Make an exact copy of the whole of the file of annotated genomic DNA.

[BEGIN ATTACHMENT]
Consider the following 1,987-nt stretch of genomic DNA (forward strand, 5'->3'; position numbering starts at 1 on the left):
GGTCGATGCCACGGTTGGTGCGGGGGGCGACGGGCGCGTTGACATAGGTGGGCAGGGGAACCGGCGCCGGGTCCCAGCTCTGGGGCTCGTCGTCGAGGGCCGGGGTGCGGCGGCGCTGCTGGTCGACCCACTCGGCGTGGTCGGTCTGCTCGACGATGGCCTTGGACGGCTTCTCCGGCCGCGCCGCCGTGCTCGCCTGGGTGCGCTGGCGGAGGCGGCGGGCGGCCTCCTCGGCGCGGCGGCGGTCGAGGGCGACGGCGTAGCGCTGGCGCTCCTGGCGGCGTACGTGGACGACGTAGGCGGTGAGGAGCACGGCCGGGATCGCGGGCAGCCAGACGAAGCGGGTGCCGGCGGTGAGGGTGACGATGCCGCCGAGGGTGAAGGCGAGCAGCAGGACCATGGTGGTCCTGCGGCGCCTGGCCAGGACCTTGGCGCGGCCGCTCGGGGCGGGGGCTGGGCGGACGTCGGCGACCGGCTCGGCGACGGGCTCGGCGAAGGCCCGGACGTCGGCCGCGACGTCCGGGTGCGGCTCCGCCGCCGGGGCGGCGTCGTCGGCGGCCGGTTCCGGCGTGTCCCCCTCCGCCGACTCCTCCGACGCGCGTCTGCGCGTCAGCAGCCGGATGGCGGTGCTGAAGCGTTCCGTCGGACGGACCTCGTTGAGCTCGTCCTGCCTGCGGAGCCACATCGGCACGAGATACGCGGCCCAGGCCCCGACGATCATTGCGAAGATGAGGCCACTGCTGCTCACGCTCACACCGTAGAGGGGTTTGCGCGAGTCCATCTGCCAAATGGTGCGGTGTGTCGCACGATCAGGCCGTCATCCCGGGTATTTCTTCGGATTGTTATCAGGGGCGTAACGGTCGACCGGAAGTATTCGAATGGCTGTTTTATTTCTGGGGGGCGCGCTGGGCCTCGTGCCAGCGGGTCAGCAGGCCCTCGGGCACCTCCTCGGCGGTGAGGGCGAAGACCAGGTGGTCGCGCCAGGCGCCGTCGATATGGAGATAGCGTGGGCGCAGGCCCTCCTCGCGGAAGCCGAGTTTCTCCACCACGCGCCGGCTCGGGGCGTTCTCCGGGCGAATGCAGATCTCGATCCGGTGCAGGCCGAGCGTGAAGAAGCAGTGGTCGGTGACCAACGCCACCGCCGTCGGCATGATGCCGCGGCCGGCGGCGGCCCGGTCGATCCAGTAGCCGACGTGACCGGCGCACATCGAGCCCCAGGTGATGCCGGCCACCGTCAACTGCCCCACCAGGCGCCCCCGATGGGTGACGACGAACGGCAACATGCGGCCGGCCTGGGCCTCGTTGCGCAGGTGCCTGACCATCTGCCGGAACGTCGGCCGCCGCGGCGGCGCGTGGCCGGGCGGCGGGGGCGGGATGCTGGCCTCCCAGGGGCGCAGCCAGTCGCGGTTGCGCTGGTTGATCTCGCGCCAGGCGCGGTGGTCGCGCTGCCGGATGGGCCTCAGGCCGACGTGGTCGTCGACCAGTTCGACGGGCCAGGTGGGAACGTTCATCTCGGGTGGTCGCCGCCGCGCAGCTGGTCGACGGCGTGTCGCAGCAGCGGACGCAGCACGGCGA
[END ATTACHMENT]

Consider the following 1,987-nt stretch of genomic DNA (forward strand, 5'->3'; position numbering starts at 1 on the left):
GGTCGATGCCACGGTTGGTGCGGGGGGCGACGGGCGCGTTGACATAGGTGGGCAGGGGAACCGGCGCCGGGTCCCAGCTCTGGGGCTCGTCGTCGAGGGCCGGGGTGCGGCGGCGCTGCTGGTCGACCCACTCGGCGTGGTCGGTCTGCTCGACGATGGCCTTGGACGGCTTCTCCGGCCGCGCCGCCGTGCTCGCCTGGGTGCGCTGGCGGAGGCGGCGGGCGGCCTCCTCGGCGCGGCGGCGGTCGAGGGCGACGGCGTAGCGCTGGCGCTCCTGGCGGCGTACGTGGACGACGTAGGCGGTGAGGAGCACGGCCGGGATCGCGGGCAGCCAGACGAAGCGGGTGCCGGCGGTGAGGGTGACGATGCCGCCGAGGGTGAAGGCGAGCAGCAGGACCATGGTGGTCCTGCGGCGCCTGGCCAGGACCTTGGCGCGGCCGCTCGGGGCGGGGGCTGGGCGGACGTCGGCGACCGGCTCGGCGACGGGCTCGGCGAAGGCCCGGACGTCGGCCGCGACGTCCGGGTGCGGCTCCGCCGCCGGGGCGGCGTCGTCGGCGGCCGGTTCCGGCGTGTCCCCCTCCGCCGACTCCTCCGACGCGCGTCTGCGCGTCAGCAGCCGGATGGCGGTGCTGAAGCGTTCCGTCGGACGGACCTCGTTGAGCTCGTCCTGCCTGCGGAGCCACATCGGCACGAGATACGCGGCCCAGGCCCCGACGATCATTGCGAAGATGAGGCCACTGCTGCTCACGCTCACACCGTAGAGGGGTTTGCGCGAGTCCATCTGCCAAATGGTGCGGTGTGTCGCACGATCAGGCCGTCATCCCGGGTATTTCTTCGGATTGTTATCAGGGGCGTAACGGTCGACCGGAAGTATTCGAATGGCTGTTTTATTTCTGGGGGGCGCGCTGGGCCTCGTGCCAGCGGGTCAGCAGGCCCTCGGGCACCTCCTCGGCGGTGAGGGCGAAGACCAGGTGGTCGCGCCAGGCGCCGTCGATATGGAGATAGCGTGGGCGCAGGCCCTCCTCGCGGAAGCCGAGTTTCTCCACCACGCGCCGGCTCGGGGCGTTCTCCGGGCGAATGCAGATCTCGATCCGGTGCAGGCCGAGCGTGAAGAAGCAGTGGTCGGTGACCAACGCCACCGCCGTCGGCATGATGCCGCGGCCGGCGGCGGCCCGGTCGATCCAGTAGCCGACGTGACCGGCGCACATCGAGCCCCAGGTGATGCCGGCCACCGTCAACTGCCCCACCAGGCGCCCCCGATGGGTGACGACGAACGGCAACATGCGGCCGGCCTGGGCCTCGTTGCGCAGGTGCCTGACCATCTGCCGGAACGTCGGCCGCCGCGGCGGCGCGTGGCCGGGCGGCGGGGGCGGGATGCTGGCCTCCCAGGGGCGCAGCCAGTCGCGGTTGCGCTGGTTGATCTCGCGCCAGGCGCGGTGGTCGCGCTGCCGGATGGGCCTCAGGCCGACGTGGTCGTCGACCAGTTCGACGGGCCAGGTGGGAACGTTCATCTCGGGTGGTCGCCGCCGCGCAGCTGGTCGACGGCGTGTCGCAGCAGCGGACGCAGCACGGCGA